A set of tax proposals issued today by Rep. Chris VanHollen (D-Md.), the ranking Democrat on the House Budget Committee, may lay the foundation for Democratic employee benefit-related legislation this year and beyond.

The proposals, described as an “action plan to grow the paychecks of all, not just the wealth of a few,” touch on profit sharing, retirement saving incentives and childcare benefits. “Surely we can change the tax code to incentivize corporations to give employees bigger paychecks and reward people who earn money through hard work,” according to VanHollen.

Although most of his proposals are not likely to find favor with House Republicans who hold a strong majority in that Chamber, some could ultimately gain traction as bargaining chips in a larger bipartisan tax reform effort. Specific benefit and compensation proposals in VanHollen’s list include the following:

  • Incentives for employee ownership and profit-sharing: VanHollen would restrict executive stock options to companies that “provide their employees with ownership and profit sharing plans meeting certain standards.” The standards were unspecified.  The proposal includes a carrot for corporations: The current $1 million cap on deductibility of executive compensation would be lifted for companies that create those employee ownership and profit-sharing opportunities.
  • CEO bonus carrot and stick: VanHollen today called attention to legislation he proposed last fall, the “CEO-Employee Paycheck Fairness Act.” That proposal set a $1 million cap on the currently unlimited deductibility of incentive-based executive compensation, unless the company’s compensation policy meets certain standards. Specifically, to avoid that cap companies would need to be giving all employees raises “that reflect increases in worker productivity and the cost of living.” Also companies that are downsizing would be ineligible for unlimited deductibility of incentive-based compensation.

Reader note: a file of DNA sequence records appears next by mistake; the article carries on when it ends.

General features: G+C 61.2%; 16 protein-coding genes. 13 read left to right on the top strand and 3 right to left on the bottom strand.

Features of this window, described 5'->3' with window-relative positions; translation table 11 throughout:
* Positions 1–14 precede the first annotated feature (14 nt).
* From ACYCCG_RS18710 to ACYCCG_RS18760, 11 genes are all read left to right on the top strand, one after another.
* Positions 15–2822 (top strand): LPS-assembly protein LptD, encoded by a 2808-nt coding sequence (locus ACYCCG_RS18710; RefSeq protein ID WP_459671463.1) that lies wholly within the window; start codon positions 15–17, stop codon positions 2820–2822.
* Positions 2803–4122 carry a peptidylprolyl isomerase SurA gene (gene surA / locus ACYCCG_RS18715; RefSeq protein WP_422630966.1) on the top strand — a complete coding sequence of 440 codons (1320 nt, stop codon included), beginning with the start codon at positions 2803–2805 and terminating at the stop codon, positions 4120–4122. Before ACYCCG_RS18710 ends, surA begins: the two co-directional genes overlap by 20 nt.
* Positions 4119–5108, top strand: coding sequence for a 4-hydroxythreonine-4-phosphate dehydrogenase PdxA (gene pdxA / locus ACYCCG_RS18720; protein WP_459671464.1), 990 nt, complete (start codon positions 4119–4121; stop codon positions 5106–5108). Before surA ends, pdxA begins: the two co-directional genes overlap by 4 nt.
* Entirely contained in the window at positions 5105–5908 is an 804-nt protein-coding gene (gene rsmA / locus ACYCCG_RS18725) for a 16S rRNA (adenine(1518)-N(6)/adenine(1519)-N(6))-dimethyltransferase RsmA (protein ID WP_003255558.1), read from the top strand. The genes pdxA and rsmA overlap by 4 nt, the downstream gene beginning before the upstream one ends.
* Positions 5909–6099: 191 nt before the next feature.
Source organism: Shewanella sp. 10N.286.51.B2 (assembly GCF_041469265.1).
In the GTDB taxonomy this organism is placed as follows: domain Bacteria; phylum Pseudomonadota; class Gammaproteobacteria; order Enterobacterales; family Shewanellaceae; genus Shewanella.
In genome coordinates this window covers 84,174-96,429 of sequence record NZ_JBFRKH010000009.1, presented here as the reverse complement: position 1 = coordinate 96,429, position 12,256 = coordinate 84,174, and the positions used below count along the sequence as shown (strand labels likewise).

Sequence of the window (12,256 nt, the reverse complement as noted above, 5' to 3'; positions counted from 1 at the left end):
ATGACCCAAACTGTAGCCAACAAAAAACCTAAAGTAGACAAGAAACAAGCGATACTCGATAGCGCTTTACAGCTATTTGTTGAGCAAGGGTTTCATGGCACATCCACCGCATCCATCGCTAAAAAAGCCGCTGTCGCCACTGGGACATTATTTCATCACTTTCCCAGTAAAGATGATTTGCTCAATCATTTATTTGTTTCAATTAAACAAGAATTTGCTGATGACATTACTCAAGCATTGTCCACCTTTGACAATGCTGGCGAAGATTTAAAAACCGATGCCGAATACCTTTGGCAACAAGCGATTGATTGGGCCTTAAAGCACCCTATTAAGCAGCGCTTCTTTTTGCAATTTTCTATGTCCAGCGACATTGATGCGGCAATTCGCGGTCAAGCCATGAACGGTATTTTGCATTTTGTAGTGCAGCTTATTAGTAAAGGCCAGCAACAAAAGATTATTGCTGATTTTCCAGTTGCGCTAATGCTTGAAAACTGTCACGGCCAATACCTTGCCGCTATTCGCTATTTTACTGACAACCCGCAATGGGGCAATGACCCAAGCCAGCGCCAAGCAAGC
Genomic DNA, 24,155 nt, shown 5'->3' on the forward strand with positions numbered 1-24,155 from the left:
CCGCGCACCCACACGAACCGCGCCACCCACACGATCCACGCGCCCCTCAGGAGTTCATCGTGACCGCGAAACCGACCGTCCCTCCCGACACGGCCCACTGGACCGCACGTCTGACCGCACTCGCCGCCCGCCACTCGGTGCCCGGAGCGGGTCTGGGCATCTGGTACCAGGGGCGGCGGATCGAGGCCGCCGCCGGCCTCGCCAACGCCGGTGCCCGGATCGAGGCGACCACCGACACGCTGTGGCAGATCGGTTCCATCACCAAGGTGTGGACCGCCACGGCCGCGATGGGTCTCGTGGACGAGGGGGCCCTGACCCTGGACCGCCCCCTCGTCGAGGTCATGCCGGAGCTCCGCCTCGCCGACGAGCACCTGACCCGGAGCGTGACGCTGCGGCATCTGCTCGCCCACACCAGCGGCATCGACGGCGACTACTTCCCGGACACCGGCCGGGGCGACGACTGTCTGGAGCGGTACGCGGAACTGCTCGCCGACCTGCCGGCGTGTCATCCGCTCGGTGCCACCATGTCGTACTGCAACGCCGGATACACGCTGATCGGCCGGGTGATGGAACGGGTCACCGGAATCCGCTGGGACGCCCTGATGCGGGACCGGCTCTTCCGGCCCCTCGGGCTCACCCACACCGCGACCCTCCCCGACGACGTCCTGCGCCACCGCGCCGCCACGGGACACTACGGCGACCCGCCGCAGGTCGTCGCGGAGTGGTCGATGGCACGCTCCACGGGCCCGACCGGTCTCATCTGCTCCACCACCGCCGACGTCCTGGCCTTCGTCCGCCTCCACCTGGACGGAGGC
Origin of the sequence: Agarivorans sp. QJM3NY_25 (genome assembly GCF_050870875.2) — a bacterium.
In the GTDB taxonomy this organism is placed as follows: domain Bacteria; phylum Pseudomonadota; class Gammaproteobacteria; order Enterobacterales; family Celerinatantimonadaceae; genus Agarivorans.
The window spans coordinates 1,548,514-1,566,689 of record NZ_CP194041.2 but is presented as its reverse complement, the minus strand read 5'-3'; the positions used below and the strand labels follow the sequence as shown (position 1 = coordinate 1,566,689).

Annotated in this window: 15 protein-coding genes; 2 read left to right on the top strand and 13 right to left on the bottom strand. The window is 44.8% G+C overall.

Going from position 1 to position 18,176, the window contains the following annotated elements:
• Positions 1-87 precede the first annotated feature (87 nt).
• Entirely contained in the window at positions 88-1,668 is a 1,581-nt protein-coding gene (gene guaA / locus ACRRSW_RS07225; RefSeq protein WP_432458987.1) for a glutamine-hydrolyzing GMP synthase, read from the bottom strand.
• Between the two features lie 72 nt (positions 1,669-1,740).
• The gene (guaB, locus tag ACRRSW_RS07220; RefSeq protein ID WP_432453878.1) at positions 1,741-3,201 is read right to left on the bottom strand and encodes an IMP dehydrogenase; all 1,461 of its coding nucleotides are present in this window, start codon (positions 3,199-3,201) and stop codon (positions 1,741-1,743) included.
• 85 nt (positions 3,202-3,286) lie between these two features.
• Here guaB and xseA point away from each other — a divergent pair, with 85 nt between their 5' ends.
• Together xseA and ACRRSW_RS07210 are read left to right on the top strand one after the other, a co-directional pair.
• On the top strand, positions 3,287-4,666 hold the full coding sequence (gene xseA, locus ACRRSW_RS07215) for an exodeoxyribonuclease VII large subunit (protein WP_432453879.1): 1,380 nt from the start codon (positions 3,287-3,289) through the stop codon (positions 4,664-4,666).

• Retirement savings tax credit: All employee wages would be eligible for a $1,000 tax credit ($2,000 for couples). The idea is to counterbalance lower tax rates available for investment income. Employees who park at least $500 of that $1,000 in a retirement plan or start a “myRA” would get an additional $250 tax credit.
  • Child and dependent care tax credit: VanHollen would increase the current $3,000 per child/$6,000 maximum for multiple children to $8,000/$16,000, while phasing out the credit for households with incomes of at least $200,000.

Other proposals contained in the package released Monday include tax incentives for companies offering apprenticeship programs, and to the second earner in a two-earner household.
Also see: Hatch presses small employers to offer 401(k)s

VanHollen said the federal tax revenue loss from the proposals would be offset by reducing lower tax rates for investment income and by imposing a tax on investment transactions, though no details were offered. The idea, he stated, is to “change the way our current tax code is rigged in favor of those who make money off of money, and against those who make money from work.”

The Obama administration is reportedly in favor of these proposals.

On the one hand, should any of these proposals ever be enacted, many employers may bristle at the prospect of having more federal strings attached to their compensation and benefits programs. At the same time, the more employees are able to net from their paychecks due to new tax incentives, the pressure on employers to increase their compensation could, in theory, be reduced.

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